Squarespace Acquires Acuity: What does this mean for users?
Today (April 23, 2019) Squarespace announced that they acquired popular scheduler Acuity (which I have used for years and love for how flexible it is). You can read the announcement here. What does this mean for Acuity and Squarespace customers?
Well, it’s hard to prognosticate, but here’s what we know.
1. New Squarespace users, as of today, no longer have access to a free Emerging Entrepreneur plan.
I had suspected something was up as I’d seen reports of the freebie not working. So, if you’re new to Acuity, you’ll need to make due with the most basic plan or pay for the next tier. I recommend a paid plan if paid consultations are in your business plan—it’ll pay for itself.
2. Eventually, we expect to see deeper integration with Squarespace.
Squarespace is notoriously slow at development, so I would never try to guess at the when, but since their competitors Wix and Square-owned Weebly both offer robust appointments integrated into their systems, it will have to happen to stay competitive.
3. I’m not one to bet, but if I were, I would put my money on Squarespace making Acuity an add-on akin to their new Campaigns system for email marketing.
Add-on upsells are the trend with software as a service (SaaS) companies, so this would be in alignment with those trends. I wouldn’t venture a guess as to how the pricing would work, as Squarespace typically has oddly confusing pricing and does a lot of experiments and tests.
4. Acuity is now subject to Squarespace’s terms of service.
This is a small, but important thing, so it’s crucial to make sure that you’ve read and are okay with their ToS. A lot of people don’t read the new terms and just click okay, and it makes me sad!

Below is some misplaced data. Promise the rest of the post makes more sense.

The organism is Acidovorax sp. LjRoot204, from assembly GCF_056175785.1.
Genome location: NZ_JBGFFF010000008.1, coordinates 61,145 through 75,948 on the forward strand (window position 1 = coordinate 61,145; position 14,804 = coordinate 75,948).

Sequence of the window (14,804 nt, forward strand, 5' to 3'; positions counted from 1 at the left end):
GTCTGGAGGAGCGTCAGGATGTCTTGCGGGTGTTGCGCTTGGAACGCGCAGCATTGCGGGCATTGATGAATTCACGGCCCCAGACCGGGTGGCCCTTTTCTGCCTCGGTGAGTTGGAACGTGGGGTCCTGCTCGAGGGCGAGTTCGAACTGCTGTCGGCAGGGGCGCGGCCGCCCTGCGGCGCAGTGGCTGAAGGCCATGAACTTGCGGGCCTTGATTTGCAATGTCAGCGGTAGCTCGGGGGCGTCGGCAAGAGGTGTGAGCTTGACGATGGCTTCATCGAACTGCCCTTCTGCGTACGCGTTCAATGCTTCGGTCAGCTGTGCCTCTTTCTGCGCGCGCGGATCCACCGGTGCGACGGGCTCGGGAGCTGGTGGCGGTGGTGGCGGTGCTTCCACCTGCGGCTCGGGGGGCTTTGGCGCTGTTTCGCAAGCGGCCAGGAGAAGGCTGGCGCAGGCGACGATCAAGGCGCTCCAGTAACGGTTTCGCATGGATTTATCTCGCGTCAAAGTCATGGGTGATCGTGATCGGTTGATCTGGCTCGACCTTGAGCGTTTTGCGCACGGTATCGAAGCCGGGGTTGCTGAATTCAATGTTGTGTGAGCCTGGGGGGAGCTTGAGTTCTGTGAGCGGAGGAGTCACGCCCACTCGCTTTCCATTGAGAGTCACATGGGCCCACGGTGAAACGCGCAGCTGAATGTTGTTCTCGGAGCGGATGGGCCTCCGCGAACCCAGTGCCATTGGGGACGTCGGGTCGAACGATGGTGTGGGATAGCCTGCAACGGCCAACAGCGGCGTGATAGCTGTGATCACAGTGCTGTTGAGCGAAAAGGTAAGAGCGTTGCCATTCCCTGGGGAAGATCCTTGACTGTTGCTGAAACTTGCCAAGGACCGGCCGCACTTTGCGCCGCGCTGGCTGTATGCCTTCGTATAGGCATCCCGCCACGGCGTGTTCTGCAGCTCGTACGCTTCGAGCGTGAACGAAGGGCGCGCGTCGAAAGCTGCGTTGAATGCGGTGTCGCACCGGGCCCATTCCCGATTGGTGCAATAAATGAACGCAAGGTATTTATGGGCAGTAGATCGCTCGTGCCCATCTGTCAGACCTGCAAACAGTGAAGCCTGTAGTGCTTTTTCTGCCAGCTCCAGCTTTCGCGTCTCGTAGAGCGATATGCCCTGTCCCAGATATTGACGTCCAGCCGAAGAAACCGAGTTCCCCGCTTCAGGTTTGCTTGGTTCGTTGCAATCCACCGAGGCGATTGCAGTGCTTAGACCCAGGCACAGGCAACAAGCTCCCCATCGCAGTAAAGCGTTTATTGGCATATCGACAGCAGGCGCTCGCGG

5. It’s possible that Squarespace will now be friendlier to medical practitioners.
This is a stretch, but a big hole in Squarespace’s system is that forms and such are not HIPAA compliant. Acuity, on the other hand, is compliant at its top tier, and has BAA agreements with medical customers. It will be interesting to see how this shakes out. (if you currently use Acuity for your medical practice, your BAA agreement will now be with Squarespace, so it’s wise to inquire about what that means).
6. There are alternatives out there, if Acuity isn’t the right solution or is too pricey, you may be wise to look around.
I like terribly-named Book Like a Boss quite a bit (you can set up subscriptions, classes and more through it, much like Acuity, but it also creates a nifty standalone website for you as well).
Calendly is tried and true and great if you don’t need to take payments—use the free tier and you’ll likely be happy if your needs are simple. The clean interface can be very appealing.
Whatever you do, we always recommend weighing the pros and cons of what I call “walled gardens.”
This is all of your business tools living in one place. While this can be tremendously convenient and valuable, especially for busy folks, it can also be problematic for some consumers, as your business is subject to the whims of the owner of all of your business applications. There’s not a wrong or right choice, it’s all about finding what feels good in your business, for your needs.
Have more questions? Drop a note in the comments and we’ll respond!
Update 4/25 - Ty from Acuity commented to note that Acuity is hosting a town hall on May 3, 2019 - https://app.livestorm.co/acuity-scheduling-1/town-hall